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Online safety

While schools are closed due to coronavirus, children are spending more time online, sometimes with less adult supervision. While good for education and entertainment, online access also brings increased dangers.

Online safety for primary aged children

Does your child know how to keep themselves safe online?

Talk to your child about the things they should know, depending on their age.

Under 5s

  • know to ask an adult when wanting to use a computer and especially the internet
  • be kind to friends and share
  • be careful with technology and devices
  • talk about how much time should be spent using computer, tablet or game devices

Age 5 to 7

  • use a password and keep it private
  • know what information they should keep private
  • know to tell an adult when something unexpected or worrying takes place
  • talk about why it is important to be kind and polite
  • agree and follow basic online safety rules
  • know that not everyone is who they say they are on the internet

Age 7 to 9

  • choose a secure password and an appropriate screen name when online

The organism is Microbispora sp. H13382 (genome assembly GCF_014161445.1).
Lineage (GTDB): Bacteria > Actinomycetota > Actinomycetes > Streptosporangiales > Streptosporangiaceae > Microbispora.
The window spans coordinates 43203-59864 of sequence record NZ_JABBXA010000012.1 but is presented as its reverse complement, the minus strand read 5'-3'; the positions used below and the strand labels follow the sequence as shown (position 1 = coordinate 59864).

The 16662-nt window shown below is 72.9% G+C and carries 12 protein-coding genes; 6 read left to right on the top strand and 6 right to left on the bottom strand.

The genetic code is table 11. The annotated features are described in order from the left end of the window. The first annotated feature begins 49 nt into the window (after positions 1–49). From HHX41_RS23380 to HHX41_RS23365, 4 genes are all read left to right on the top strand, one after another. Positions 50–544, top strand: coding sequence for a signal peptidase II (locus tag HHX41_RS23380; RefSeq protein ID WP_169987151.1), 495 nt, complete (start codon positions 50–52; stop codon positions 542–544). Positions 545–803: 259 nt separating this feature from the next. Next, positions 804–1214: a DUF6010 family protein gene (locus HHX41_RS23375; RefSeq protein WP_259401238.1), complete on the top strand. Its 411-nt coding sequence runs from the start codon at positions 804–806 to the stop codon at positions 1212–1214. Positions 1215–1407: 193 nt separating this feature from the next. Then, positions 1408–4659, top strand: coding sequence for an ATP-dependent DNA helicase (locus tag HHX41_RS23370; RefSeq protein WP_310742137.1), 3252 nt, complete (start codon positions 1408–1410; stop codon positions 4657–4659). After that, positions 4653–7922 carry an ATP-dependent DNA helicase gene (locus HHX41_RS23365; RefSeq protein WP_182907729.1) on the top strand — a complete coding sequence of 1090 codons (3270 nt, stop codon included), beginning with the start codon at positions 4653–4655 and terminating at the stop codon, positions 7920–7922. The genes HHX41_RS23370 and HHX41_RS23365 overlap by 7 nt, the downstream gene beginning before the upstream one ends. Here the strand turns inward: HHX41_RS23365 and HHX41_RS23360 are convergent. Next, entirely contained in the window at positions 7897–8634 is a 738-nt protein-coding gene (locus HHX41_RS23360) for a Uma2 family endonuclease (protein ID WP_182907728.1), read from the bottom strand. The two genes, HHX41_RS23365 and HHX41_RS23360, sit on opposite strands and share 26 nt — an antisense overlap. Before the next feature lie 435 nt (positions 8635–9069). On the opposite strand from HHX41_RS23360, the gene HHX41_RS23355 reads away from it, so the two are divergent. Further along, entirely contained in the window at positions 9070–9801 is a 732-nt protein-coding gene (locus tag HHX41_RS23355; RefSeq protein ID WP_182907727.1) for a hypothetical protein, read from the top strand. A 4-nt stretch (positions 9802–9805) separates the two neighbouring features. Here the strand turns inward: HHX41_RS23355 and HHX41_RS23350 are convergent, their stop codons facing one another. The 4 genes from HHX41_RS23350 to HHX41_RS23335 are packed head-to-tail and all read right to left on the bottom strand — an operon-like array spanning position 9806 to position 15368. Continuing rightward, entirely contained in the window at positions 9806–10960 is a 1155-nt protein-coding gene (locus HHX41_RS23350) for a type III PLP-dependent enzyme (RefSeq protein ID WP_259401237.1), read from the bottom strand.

• talk about the ways they can protect themselves online
  • understand how to use reporting and safety buttons on websites or apps as well as reporting to an adult
  • know that anything shared online can be seen by others
  • make good choices about the websites and apps used, ensuring they are age appropriate
  • talk about why spending too much time online is not a good idea

Age 9 to 11

  • know that anything shared online can be seen and may upset others and understand the consequences of being unkind
  • explain the consequences of sharing too much information online
  • make good choices about the time spent online
  • know how to protect themselves and their devices from harm on the Internet
  • support friends to protect themselves and report concerns to a trusted adult
  • talk about why downloading files and games from the Internet can be risky and lead to viruses and malware

Online safety for secondary children

Talk to your child about the things they should know, depending on their age.

Ages 11 to 13

  • know what makes a secure password and use one on all devices
  • know that sending threatening messages, hurtful comments or sharing images which could upset someone else, can be classed as cyberbullying
  • know that anything shared online may be around for a long time and can't always be controlled
  • understand how to use reporting and safety buttons on websites or apps and know where to go for help
  • limit the time spent on devices and take regular breaks

Age 14+

  • understand that settings on devices can be changed (configured) to increase security and restrict access
  • understand that security settings and passwords do not mean that the internet is 'safe' and safe choices are really important